How I Made it 21 Days With No Food

When Mahatma Gandhi broke his 21-day fast, having restored independence and peace to India through the simple act of not eating, it is said that he slowly sipped a half cup of orange juice, diluted with water, over the course of half an hour. Those around him — his advisers, reporters, family and friends — sipped juice with him, in complete silence.

This morning, in honor of the master, I took my first sip of orange juice, diluted with water. There was no silence, however, because I immediately screamed with joy. “ORANGE-GASM!” I cried.

Seriously. You have no idea how good orange juice tastes.

My experiment was to endure 21 days with no food, to promote the principle of mindfulness. I wanted to show that ordinary people can do extraordinary things by harnessing the power of their minds, using mental techniques I call “mind hacking” (check out the book here).

At times, I felt like a master craftsman, with a workshop full of mental tools that I could use for different problems and temptations. I would reach for the right tool whenever I was struck with hunger or weakness, which was pretty much all the time. I’ve recapped some of these tools — or “hacks” — in my previous updates:

These mind hacks are easy-to-use techniques that you can use to accomplish your own big goals, whether that’s starting a business, finding a better job, or creating new positive habits. Coming out of this experiment, I am more convinced than ever that the obstacles to your success are largely in your own mind. Here’s how to hack your way out of them.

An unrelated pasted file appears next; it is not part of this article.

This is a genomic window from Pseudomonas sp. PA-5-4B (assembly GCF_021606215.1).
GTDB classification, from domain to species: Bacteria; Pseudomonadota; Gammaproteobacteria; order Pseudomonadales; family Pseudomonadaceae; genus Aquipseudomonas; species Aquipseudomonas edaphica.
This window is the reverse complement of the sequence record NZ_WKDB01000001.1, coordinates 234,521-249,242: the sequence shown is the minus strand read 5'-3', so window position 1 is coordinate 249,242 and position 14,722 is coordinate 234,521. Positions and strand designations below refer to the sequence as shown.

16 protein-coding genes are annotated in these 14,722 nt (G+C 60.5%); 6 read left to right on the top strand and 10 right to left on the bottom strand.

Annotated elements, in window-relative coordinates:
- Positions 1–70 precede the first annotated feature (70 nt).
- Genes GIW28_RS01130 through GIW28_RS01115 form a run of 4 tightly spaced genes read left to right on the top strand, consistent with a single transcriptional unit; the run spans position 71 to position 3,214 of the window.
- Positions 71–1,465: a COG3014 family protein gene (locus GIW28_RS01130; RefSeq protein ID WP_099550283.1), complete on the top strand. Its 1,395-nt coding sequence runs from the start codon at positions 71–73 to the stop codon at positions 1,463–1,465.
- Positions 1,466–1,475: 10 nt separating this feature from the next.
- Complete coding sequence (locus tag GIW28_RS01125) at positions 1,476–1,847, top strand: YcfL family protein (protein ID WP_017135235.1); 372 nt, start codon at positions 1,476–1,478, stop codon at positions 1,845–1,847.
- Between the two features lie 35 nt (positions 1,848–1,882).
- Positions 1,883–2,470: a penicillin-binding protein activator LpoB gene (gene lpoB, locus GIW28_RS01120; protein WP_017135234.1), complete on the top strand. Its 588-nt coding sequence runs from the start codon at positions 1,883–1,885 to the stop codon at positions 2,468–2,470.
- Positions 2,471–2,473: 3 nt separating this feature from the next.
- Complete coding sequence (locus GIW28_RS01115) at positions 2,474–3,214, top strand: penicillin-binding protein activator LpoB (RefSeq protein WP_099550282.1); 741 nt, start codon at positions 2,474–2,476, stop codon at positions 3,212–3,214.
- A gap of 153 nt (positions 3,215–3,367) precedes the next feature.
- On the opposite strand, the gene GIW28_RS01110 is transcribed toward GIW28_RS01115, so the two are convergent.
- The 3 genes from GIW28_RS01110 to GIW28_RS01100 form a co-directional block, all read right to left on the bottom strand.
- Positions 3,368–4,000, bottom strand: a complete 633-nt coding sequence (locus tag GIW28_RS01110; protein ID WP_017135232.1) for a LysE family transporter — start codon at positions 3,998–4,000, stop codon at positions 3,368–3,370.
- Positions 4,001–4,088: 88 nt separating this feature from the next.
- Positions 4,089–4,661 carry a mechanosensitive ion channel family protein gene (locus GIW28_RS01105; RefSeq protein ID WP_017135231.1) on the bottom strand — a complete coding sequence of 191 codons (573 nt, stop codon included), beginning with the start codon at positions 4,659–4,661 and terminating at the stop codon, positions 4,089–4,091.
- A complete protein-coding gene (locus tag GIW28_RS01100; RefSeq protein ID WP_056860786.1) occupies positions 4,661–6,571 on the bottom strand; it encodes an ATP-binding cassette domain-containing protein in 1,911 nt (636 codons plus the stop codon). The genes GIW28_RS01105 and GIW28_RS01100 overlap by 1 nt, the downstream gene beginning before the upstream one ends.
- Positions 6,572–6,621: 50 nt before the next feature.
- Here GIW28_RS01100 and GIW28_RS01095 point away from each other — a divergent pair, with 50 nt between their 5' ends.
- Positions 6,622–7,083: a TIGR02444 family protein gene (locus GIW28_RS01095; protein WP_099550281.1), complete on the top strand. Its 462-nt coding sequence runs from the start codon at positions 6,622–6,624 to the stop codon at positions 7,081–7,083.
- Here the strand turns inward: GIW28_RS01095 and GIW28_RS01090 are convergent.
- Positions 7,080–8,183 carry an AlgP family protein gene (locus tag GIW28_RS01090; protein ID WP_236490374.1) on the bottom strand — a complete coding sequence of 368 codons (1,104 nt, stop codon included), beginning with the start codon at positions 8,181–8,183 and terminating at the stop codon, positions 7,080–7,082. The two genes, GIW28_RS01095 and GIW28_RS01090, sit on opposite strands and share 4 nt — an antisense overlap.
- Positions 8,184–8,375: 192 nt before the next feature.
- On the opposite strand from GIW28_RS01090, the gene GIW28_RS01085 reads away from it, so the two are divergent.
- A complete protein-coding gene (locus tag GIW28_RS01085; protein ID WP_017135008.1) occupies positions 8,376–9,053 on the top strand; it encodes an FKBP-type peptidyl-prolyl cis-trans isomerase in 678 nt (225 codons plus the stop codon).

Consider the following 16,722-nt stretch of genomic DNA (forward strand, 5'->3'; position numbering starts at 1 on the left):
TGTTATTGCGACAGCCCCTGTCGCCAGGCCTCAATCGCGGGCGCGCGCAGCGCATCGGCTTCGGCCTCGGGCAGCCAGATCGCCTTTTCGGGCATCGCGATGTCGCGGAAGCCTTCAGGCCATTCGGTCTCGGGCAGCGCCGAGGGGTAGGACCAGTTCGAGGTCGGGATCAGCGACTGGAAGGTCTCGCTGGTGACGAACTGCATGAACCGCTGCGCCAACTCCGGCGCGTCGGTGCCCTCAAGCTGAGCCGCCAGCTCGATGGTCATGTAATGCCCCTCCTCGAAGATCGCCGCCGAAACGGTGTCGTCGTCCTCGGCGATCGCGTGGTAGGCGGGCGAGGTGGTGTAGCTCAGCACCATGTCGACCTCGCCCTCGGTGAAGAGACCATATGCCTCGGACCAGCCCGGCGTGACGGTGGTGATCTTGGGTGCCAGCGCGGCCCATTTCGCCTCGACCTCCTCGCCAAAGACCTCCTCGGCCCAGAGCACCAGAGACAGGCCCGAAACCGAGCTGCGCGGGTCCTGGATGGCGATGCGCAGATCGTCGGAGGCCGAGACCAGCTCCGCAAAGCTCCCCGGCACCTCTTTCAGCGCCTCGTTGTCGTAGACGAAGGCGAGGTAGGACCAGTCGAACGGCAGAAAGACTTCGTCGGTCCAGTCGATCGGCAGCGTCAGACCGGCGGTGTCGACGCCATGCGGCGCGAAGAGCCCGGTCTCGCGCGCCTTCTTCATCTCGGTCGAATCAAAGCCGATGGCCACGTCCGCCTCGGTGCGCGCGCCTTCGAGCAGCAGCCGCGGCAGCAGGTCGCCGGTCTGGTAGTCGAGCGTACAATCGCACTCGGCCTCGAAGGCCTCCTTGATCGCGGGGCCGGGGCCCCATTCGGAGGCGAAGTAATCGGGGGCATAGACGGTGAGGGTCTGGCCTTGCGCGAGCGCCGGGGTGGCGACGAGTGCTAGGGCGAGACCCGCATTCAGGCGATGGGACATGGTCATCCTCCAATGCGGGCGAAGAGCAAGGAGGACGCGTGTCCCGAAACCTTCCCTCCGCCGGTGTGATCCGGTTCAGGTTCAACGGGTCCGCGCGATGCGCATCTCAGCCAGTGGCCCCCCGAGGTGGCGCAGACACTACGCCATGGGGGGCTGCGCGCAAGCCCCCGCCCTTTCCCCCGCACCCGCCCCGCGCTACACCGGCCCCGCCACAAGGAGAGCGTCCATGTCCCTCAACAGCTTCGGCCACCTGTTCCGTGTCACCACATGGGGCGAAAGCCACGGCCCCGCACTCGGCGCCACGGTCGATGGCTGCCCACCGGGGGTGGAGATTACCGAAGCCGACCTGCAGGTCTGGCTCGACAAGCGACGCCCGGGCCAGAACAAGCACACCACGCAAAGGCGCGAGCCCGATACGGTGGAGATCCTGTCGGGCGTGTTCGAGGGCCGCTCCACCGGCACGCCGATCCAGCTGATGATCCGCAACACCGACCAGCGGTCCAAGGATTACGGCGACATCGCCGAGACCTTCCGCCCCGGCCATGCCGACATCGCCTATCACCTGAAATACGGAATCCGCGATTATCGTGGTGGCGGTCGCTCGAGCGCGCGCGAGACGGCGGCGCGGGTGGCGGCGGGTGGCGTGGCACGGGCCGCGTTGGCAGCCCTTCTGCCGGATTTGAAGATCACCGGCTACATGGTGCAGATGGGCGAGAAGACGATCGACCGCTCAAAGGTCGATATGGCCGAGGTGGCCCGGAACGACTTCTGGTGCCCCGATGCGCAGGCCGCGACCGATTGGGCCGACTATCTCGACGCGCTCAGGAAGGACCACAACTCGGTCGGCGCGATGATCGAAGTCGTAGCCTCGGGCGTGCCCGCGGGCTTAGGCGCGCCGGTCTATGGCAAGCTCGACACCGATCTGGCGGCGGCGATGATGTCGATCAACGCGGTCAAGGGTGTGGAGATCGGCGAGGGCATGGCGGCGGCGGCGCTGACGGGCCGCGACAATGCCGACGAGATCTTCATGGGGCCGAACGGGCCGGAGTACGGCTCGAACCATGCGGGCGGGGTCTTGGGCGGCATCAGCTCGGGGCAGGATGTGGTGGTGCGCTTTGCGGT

Mind Hack: I Think I Can

On the first day of my 21-Day experiment, I ran a 5K road race.

My family does a “Fun Run” every New Year’s Day, and I wasn’t yet hungry, so I ran the race with my nine-year-old. About halfway through, Luke got tired and started telling me he couldn’t complete the race. I told him that saying “I can’t do it” was draining his willpower battery, and he should try telling himself, “I can do it.” Within minutes, his attitude had completely changed, and he enthusiastically finished the race, proclaiming, “Now I understand why people like running!”

This, of course, is the mind hack from The Little Engine That Could: “I think I can.” As simple and cheesy as it sounds, I swear to you that it works. Going into the 21-day experiment with the attitude of “I can do this” made all the difference. The last three weeks were difficult, to be sure, but I never doubted myself.

Believing that you are capable, through the simple repetition of the phrase, “I can do this,” is incredibly powerful. Next time you doubt yourself, try it.

“I can do it”: My weight loss over the 21 day experiment.

Mind Hack: Tiny Goals

Another hack we used on our New Year’s Fun Run was to give Luke small goals: “run to that stop sign,” “run to that mailbox.” Small, Achievable Subgoals (SAS) is the way to hack your mind into achieving the Big, Hairy, Audacious Goals (BHAG). Remember: SAS = BHAG.